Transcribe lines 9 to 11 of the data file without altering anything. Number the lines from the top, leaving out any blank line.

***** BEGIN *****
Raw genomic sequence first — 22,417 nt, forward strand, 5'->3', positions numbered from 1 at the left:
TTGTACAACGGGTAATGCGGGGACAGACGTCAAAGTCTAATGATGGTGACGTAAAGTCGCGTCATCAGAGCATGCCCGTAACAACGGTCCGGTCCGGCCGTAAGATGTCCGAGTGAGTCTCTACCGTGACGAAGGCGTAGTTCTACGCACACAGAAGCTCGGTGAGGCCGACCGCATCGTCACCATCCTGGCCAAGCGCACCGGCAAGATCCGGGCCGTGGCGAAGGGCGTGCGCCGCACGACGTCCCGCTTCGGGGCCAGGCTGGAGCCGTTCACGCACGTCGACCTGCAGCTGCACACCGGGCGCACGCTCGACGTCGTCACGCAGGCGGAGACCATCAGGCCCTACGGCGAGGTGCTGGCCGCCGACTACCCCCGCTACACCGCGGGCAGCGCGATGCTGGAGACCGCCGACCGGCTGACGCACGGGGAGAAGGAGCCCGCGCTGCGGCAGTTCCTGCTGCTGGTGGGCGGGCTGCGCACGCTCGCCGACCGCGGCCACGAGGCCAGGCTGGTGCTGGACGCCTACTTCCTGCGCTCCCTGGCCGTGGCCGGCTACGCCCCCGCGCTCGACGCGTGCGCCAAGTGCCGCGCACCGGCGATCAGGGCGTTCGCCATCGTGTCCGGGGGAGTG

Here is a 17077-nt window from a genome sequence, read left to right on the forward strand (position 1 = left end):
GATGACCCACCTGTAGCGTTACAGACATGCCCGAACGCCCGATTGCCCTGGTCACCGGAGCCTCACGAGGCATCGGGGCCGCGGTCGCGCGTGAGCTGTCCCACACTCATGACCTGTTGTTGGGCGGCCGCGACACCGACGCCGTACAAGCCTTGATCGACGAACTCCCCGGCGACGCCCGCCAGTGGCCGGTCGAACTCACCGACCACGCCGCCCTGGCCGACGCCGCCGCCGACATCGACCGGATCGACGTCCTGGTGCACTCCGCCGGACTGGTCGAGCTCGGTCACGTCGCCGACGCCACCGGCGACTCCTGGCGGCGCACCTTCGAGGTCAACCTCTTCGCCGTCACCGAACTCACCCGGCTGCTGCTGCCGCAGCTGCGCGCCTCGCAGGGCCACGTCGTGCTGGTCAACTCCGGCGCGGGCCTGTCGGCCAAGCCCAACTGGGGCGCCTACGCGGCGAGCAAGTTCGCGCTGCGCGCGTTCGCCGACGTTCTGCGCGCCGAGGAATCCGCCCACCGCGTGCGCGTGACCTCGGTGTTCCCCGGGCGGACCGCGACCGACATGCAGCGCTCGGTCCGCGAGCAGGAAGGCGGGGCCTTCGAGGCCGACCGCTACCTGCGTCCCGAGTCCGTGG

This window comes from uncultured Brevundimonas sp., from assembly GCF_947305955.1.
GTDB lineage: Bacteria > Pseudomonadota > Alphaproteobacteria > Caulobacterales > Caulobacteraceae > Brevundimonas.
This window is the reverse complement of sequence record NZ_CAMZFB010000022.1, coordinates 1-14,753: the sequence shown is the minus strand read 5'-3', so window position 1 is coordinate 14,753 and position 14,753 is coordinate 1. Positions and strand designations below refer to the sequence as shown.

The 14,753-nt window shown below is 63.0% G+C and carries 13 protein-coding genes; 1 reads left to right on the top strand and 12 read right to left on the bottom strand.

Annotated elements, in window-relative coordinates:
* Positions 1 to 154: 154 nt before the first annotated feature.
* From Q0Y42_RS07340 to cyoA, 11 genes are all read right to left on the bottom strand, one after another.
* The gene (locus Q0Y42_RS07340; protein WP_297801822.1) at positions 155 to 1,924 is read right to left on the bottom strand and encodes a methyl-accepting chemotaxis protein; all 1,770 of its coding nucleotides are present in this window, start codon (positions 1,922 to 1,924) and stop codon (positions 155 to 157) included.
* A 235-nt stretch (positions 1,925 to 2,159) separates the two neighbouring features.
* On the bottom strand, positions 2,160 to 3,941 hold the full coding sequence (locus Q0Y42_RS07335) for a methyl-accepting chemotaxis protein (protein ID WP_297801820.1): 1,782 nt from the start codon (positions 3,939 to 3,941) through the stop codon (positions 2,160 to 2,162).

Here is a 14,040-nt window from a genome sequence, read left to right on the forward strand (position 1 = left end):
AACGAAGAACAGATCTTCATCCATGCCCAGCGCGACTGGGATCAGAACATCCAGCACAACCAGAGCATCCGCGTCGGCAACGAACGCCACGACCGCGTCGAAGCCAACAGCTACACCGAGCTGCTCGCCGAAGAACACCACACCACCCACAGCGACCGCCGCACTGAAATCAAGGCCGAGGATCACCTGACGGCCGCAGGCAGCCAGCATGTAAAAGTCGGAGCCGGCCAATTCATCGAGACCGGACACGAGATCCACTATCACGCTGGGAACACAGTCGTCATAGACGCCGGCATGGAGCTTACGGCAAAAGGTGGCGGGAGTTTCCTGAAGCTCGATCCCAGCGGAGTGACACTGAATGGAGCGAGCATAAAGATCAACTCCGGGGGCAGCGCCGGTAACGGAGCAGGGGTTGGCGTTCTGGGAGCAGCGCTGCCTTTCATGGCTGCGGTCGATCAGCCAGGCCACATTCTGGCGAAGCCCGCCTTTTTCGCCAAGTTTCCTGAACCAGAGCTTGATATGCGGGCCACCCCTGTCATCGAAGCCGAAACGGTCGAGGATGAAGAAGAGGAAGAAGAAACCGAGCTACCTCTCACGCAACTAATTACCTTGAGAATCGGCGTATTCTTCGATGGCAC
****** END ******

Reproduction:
Annotated elements, in window-relative coordinates:
* Positions 1 to 154: 154 nt before the first annotated feature.
* From Q0Y42_RS07340 to cyoA, 11 genes are all read right to left on the bottom strand, one after another.